I don’t know why I bother stating that I am unprepared for my bicycle races – one can almost always assume this is the case. The last two weeks were no exception, although this time, the outcome was slightly different from what I’m used to.
Two weekends ago was the Siteki Road Race. Last year I entered the 35km ride and won. This year, I decided to try my legs at the 65km race. Given that I was on a mountain bike while others were on aerodynamic road bikes, and that my training the previous week had consisted of riding donkeys in Lesotho rather than riding bikes, it may come as no surprise that I didn’t win. In fact, I came second-last….by a long, long way.
The reason I chose to the do the 65km ride was in some vague preparation for the following weekend’s event – the Momentum 94.7 Challenge. This race, held each year in Johannesburg, is the second largest bike race in Africa. Stretching for 94.7km, it attracted 31,500 registrants this year – that’s almost 3 million kilometres pedalled in one city in one day. With so many participants, they had to schedule departures in 57 stages, starting at 5:30am and continuing until 10:27am. There was simply no way I could leave Africa without being a part of that!
Physical under-preparations aside, I was also a wee bit underprepared on the logistical side. Thanks to Vitor, Swaziland’s cycling ambassador extraordinaire, I was able to tag along on the Inyatsi team’s preparations at the last minute. I was also able to obtain some slicks (smoother tyres to make mountain bikes more like road bikes) from another super cycling Inyatsi friend, Richard. This may, or may not have been a good thing.
A couple of kilometres into testing out the slicks, I suffered a puncture, and had to walk five kilometres to work. Because I had slime in the tubes (gooey stuff that is meant to seal punctures instantly), the hole couldn’t be repaired so the tube had to be replaced. Of course, just to make things a little more interesting, the mechanic was 20km away, my car was out of action, and my bike had to be repaired and on the Inyatsi trailer that day in order to make it into the race at all. Nothing like a challenge!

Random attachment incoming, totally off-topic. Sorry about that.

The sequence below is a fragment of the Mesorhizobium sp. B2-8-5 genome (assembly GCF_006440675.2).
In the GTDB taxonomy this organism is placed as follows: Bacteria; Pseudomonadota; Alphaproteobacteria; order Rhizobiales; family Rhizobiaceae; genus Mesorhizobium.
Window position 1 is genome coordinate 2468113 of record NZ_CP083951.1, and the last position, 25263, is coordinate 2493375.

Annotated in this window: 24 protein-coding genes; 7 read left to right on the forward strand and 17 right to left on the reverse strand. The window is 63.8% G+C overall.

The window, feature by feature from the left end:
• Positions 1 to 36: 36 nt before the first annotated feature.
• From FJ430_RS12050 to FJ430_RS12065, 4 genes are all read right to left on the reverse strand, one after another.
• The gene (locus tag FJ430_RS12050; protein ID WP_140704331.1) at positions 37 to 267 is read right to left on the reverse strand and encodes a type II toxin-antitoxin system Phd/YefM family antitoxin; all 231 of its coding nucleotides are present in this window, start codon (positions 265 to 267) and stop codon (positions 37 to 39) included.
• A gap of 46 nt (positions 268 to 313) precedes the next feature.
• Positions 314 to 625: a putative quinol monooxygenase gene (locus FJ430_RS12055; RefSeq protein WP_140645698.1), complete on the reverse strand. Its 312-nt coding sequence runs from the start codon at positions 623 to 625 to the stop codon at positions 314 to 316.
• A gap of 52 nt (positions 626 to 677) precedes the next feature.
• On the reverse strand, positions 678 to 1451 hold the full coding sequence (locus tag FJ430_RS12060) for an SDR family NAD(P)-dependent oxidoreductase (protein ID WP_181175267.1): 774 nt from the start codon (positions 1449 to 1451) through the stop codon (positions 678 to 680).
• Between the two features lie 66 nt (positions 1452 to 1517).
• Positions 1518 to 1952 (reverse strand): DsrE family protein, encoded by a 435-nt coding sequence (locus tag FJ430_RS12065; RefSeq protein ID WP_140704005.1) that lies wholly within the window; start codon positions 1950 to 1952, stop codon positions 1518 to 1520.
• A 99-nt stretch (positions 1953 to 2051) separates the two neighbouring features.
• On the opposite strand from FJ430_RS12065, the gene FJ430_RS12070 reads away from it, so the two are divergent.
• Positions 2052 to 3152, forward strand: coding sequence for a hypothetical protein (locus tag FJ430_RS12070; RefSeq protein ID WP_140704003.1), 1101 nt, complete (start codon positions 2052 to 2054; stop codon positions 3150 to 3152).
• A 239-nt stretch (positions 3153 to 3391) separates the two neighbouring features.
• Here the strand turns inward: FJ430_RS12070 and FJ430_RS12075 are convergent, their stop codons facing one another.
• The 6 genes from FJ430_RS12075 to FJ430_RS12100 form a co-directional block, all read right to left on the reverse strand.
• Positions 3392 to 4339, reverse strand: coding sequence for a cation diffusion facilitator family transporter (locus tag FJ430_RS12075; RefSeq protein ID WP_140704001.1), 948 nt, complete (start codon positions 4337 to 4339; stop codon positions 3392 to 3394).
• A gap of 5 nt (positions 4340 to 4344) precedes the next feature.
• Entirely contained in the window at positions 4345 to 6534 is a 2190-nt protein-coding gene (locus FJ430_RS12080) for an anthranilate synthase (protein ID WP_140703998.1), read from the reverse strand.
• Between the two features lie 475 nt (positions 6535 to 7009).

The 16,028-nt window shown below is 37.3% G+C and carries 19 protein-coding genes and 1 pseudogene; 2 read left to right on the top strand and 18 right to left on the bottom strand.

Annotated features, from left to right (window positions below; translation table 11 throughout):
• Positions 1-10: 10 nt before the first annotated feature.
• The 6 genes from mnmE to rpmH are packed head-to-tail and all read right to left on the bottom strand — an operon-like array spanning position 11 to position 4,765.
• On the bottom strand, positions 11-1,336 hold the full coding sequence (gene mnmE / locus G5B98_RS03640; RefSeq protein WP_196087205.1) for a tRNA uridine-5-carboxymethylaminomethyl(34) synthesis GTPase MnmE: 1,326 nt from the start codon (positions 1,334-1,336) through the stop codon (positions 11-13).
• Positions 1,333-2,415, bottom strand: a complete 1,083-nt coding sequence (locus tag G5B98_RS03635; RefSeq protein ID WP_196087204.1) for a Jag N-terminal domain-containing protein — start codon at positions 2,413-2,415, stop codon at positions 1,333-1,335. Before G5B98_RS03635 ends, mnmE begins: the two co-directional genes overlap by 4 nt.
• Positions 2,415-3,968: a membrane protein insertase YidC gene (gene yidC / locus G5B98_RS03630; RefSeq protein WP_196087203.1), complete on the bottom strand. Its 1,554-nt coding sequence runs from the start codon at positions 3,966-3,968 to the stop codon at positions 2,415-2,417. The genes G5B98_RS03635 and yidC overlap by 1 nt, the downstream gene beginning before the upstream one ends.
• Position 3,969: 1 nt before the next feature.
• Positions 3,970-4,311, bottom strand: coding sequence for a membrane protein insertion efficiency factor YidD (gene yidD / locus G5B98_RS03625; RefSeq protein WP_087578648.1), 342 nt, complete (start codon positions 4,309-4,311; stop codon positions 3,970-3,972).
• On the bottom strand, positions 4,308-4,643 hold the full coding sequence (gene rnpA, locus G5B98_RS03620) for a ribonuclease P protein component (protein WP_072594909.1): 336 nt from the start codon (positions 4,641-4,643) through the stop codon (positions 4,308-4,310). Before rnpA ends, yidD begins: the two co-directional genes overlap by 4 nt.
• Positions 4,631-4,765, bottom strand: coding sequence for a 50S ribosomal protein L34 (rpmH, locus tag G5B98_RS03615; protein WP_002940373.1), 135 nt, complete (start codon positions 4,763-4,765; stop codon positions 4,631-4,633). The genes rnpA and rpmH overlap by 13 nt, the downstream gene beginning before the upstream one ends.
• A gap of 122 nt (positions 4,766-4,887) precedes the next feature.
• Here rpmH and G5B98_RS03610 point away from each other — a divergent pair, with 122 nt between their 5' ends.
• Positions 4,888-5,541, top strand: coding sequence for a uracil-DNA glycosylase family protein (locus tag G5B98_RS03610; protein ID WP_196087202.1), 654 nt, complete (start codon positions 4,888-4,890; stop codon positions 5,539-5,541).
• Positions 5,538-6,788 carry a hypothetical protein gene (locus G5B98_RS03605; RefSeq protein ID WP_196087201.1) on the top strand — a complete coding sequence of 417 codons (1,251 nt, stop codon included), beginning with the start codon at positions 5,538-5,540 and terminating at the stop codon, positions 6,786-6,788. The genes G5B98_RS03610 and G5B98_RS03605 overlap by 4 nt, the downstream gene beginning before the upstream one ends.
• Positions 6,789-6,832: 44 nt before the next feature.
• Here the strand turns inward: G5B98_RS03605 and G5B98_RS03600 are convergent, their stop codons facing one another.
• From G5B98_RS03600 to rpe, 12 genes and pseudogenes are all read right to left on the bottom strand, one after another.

Needless to say, I made it, and when it came to standing on that starting line at 7:45am on Sunday morning, I was feeling good. This may have been due to the excessive and undoubtedly unnecessary supplements that I had pumped into my body. No, not what you’re thinking, but rather free little sachets of unpalatable “Female-tailored herbal sports gels” courtesy of the previous day’s Bicycle Expo. It may also have been due to the 15,000 cyclists that departed before me guiding me forward, or the 15,000 cyclists that departed after me pushing me ahead. Either way, after 1:15, I had managed to cross the 30km mark.
At 33km it all started to downhill, and sadly I’m not referring to the road. Just before the Nelson Mandela bridge, my front tube popped. Punctured tubes are generally no biggie – they can be easily replaced – but this problem was a puncture in the side wall of my new slick tyre, requiring spare parts that I did not have. So, I was forced to sit by the side of the road and wait for a sweep vehicle to take me to the next mechanic where I could purchase a new tyre and tubes. Then, as I waited for the mechanic to fit these onto the wheel, I realised that I had left my water bottle back on the road. For the next 60km, I would be reliant on the intermittent water tables to keep me from keeling over.
Nevertheless, I was soon off again and racing hard…..but not for long. A further five kilometres down the road I found myself having a lot of difficulty getting up hills (not altogether unsurprising). Then I noticed even greater difficulty going down hills (a lot more surprising). Before I had time to check the problem, my back wheel seized up completely, leaving me nowhere to go except to the next mechanic. Fortunately he was only a few hundred metres away, but when he looked at my bike and shook his head stating “You need a proper workshop to fix this”, I thought my racing day was over.
Miraculously, by loosening a few screws (what can go wrong?), he managed to get the wheel turning ever so slightly. I was still in the race! The final 50km was a hard slog, as I continued with the sluggish back wheel while the heat of the midday sun passed up and over, but the scenery made it worthwhile: passing abandoned or squattered dilapidated and graffitied industrial buildings along Joburg’s inner city streets; cycling down leafy suburban backstreets where residents and spectators offered free tequila shots or set up garden hoses to spray racers as they zoomed past; and scooting along the motorway that was closed off for the exclusive use of cyclists as nature intended.
Five hours and 35 minutes after starting, I crossed the finish line. Not exactly a stellar time, but it was a time, which meant I had completed it. That was victory enough for me, and one more tick for my bucket list of cycling must-dos.